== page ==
The United States Postal Service is having a hard time finding a new ad agency to take on the challenge of making snail mail seem cool again—and for understandable reasons. Since it last inked a deal with agency 13 months ago, the USPS has owned up to the fact that it's bleeding money and not just because it's a huge, inefficient government agency. People just don't mail as much stuff [PDF] any more, and we doubt a new ad campaign is going to change that. "I don't think advertising can do a whole lot at this point," a consultant told AdWeek of the USPS's ad strategy on Monday. "They've got so many issues, [the ad campaign review] is almost akin to rearranging the deck chairs on the Titanic."
Convincing people to buy stamps and drop things in mailboxes is not a new challenge for the USPS. Since it started selling stamps in the 1840s, the agency has been forced to innovate in order to serve the growing nation, and they were pretty successful for a nearly two centuries. First came the jump from postmen on horseback to the U.S. Mail Steamship Company and the Pacific Mail Steamship Company. Then came the Railway Mail Service, Air Mail Service and most recently various Express and Priority Mail Services. In between, there were all kinds of renegotiations of what the post office could do including but not limited to passport services and banking services for immigrants. This was all going well until the invention of the Internet, when email started hacking away at the USPS's revenue. Competition from folks like UPS and FedEx didn't help, and now people are wondering if we need the Postal Service at all.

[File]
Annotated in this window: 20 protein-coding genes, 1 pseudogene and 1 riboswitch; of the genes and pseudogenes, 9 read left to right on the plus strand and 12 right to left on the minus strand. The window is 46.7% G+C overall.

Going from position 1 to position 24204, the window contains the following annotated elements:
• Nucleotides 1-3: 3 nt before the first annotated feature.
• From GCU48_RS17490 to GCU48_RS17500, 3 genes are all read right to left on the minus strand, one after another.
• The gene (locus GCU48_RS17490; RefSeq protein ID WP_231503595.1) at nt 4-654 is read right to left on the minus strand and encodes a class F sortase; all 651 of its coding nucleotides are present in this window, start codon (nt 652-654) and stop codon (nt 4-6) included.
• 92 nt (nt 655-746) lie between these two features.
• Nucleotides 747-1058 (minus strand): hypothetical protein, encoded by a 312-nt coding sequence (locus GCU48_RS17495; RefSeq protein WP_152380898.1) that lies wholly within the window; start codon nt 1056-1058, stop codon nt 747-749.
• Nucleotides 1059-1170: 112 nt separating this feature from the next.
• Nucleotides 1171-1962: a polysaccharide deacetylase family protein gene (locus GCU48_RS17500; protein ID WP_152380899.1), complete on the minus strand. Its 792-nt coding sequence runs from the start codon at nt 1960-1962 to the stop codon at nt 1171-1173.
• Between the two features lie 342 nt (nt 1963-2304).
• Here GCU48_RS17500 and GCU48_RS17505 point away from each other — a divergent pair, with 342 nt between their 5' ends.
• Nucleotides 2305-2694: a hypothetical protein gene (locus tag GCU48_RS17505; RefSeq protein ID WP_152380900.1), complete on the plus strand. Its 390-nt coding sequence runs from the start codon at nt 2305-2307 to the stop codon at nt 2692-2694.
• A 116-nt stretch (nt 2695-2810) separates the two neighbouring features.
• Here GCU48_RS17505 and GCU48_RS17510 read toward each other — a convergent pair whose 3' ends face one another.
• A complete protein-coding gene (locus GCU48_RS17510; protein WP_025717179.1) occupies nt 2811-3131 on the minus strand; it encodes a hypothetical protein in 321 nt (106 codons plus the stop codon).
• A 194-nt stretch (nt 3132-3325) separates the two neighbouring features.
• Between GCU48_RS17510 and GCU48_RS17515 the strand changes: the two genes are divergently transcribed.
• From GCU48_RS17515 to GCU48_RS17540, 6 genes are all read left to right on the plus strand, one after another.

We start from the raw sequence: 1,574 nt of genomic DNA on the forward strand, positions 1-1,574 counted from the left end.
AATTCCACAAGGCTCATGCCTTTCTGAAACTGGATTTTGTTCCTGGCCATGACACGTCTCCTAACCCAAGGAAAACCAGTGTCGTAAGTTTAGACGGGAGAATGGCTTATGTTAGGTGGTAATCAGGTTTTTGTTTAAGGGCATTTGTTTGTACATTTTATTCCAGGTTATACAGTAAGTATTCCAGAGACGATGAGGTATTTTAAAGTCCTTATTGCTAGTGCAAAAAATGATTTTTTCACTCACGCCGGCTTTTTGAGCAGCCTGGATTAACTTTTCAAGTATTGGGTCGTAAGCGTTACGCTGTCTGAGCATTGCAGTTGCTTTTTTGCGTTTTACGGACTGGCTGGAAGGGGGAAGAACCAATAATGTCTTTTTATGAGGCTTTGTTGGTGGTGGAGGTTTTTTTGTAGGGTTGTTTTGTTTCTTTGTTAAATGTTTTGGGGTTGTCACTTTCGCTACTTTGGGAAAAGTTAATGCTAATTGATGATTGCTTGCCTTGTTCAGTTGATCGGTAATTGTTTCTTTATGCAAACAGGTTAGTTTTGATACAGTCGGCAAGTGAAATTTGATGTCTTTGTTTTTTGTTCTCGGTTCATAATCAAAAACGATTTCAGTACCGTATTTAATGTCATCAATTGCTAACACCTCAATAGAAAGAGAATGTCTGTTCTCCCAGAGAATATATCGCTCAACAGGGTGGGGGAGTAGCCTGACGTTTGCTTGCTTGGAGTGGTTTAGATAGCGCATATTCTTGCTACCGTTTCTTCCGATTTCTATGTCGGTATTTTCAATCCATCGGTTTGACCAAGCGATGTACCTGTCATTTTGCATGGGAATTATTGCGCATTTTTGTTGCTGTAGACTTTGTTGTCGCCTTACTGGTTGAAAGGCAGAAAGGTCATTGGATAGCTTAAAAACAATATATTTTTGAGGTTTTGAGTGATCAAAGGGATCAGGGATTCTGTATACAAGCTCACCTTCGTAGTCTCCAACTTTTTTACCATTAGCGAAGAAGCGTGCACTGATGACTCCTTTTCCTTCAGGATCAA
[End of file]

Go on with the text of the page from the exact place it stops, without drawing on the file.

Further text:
Enter the influence of advertising. In some shape or form, U.S. Postal Service ads have always focused on boo-hooing the Internet. That or they just ignore that the Internet is a helpful way of sending information from one place to another. And since they can't own email, the USPS has historically twisted its advertising message into a narrative about how the mail is somehow better than the email. Its most recent ad campaign could not have been more blunt with that message. Launched last year, it focused on information security, something that the Internet just isn't very good at evidently:
A decade ago, it was intimacy the U.S. Postal Service was selling. At that point in time, you could email a holiday greeting. But if you wanted to really make that special someone feel special, well, only the mail can deliver that message.
Back in 1992 when the World Wide Web was still young, the ads felt more service-oriented. The USPS wasn't just there to help you mail things, suggests the commercial starring "Mrs. Robinson." It's an information resource, too, just like the
In 1990, you had the "We Deliver For You" series -- the USPS looks so efficient and helpful!
The jingles are catchy and darnit we did tear up a little bit over that holiday greeting card ad. That doesn't mean we're going to stop emailing people. We'd like to think that the USPS has whipped up some crazy new innovation that will stop us from walking across the street to FedEx, when we need something delivered, but based on the most recent report from the Government Accountability Office, they're still just planning on closing down a lot of post offices and laying off a bunch of postal workers. Maybe that will help. Another heart-warming television commercial, we're afraid, almost certainly will not.
This article is from the archive of our partner The Wire.
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